[1105.3191] A Metric for Rapidly Spinning Black Holes Suitable for Strong-Field Tests of the No-Hair Theorem

Authors: Tim Johannsen, Dimitrios Psaltis (Arizona)

Date: 16 May 2011

Abstract: According to the no-hair theorem, astrophysical black holes are uniquely characterized by their masses and spins and are described by the Kerr metric. Several parametric deviations from the Kerr metric have been suggested to study observational signatures in both the electromagnetic and gravitational-wave spectra that differ from the expected Kerr signals. Due to the no-hair theorem, however, such spacetimes cannot be regular everywhere outside the event horizons, if they are solutions to the Einstein field equations; they are often characterized by naked singularities or closed time-like loops in the regions of the spacetime that are accessible to an external observer. For observational tests of the no-hair theorem that involve phenomena in the vicinity of the circular photon orbit or the innermost stable circular orbit around a black hole, these pathologies limit the applicability of the metrics only to compact objects that do not spin rapidly. In this paper, we construct a Kerr-like metric which depends on a set of free parameters in addition to its mass and spin and which is regular everywhere outside of the event horizon. We derive expressions for the energy and angular momentum of a particle on a circular equatorial orbit around the black hole and compute the locations of the innermost stable circular orbit and the circular photon orbit. We demonstrate that these orbits change significantly for even moderate deviations from the Kerr metric. The properties of our metric make it an ideally suited spacetime to carry out strong-field tests of the no-hair theorem in the electromagnetic spectrum using the properties of accretion flows around astrophysical black holes of arbitrary spin.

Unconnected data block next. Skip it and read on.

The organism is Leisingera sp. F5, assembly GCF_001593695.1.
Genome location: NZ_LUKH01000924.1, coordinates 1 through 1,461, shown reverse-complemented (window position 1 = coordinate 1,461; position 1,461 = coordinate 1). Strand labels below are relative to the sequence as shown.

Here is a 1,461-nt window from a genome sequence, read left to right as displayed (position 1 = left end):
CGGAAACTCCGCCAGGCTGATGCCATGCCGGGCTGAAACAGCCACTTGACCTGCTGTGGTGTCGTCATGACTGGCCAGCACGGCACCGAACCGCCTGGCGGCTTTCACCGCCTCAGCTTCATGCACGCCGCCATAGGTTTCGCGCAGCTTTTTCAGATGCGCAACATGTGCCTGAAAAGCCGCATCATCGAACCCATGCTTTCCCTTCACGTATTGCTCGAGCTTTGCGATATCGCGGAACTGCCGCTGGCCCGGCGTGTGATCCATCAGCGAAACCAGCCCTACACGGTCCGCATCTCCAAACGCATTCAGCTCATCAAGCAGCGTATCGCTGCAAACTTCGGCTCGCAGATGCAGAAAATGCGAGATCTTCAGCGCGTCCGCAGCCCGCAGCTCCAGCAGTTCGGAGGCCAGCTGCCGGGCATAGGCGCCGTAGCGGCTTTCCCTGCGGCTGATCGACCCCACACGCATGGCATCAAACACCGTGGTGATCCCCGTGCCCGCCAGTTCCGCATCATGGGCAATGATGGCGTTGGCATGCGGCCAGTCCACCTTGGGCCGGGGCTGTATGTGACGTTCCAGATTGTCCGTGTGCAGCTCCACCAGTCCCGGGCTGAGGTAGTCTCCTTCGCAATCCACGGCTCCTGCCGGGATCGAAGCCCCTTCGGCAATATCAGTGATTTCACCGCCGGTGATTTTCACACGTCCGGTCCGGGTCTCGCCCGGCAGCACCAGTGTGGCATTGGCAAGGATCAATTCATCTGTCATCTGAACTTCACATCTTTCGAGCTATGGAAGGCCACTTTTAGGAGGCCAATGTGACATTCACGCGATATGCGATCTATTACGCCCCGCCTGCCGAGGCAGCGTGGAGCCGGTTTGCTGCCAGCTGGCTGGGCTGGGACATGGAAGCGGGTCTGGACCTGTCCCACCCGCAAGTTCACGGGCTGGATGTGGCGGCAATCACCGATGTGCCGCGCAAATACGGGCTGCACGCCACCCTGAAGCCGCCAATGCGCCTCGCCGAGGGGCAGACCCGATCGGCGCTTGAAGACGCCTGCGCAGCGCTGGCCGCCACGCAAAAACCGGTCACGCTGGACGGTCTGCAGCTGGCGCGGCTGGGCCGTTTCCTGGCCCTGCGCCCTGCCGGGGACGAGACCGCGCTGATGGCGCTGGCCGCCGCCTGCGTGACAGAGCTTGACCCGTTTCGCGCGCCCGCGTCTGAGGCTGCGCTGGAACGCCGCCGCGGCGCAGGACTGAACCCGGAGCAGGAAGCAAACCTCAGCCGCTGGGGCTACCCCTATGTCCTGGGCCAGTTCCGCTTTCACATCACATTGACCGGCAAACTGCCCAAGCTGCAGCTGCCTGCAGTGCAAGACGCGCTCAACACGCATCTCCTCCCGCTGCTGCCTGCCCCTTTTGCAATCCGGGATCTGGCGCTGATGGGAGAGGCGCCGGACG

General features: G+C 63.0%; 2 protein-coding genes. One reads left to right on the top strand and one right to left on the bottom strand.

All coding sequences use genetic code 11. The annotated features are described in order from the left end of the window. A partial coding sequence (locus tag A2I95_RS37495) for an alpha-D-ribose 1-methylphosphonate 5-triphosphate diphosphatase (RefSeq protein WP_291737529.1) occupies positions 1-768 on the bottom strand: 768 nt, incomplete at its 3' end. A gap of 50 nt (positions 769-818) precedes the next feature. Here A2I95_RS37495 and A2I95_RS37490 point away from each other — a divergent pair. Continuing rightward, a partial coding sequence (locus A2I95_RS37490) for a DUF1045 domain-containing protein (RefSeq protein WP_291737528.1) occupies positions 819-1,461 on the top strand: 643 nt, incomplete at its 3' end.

abs pdf

May 18, 2011

1105.3191 (/preprints)
2011-05-18, 14:51 [edit]

  Login:   Password:   [rss] [cc] [w3] [css]

© M. Vallisneri 2012 — last modified on 2010/01/29

Tantum in modicis, quantum in maximis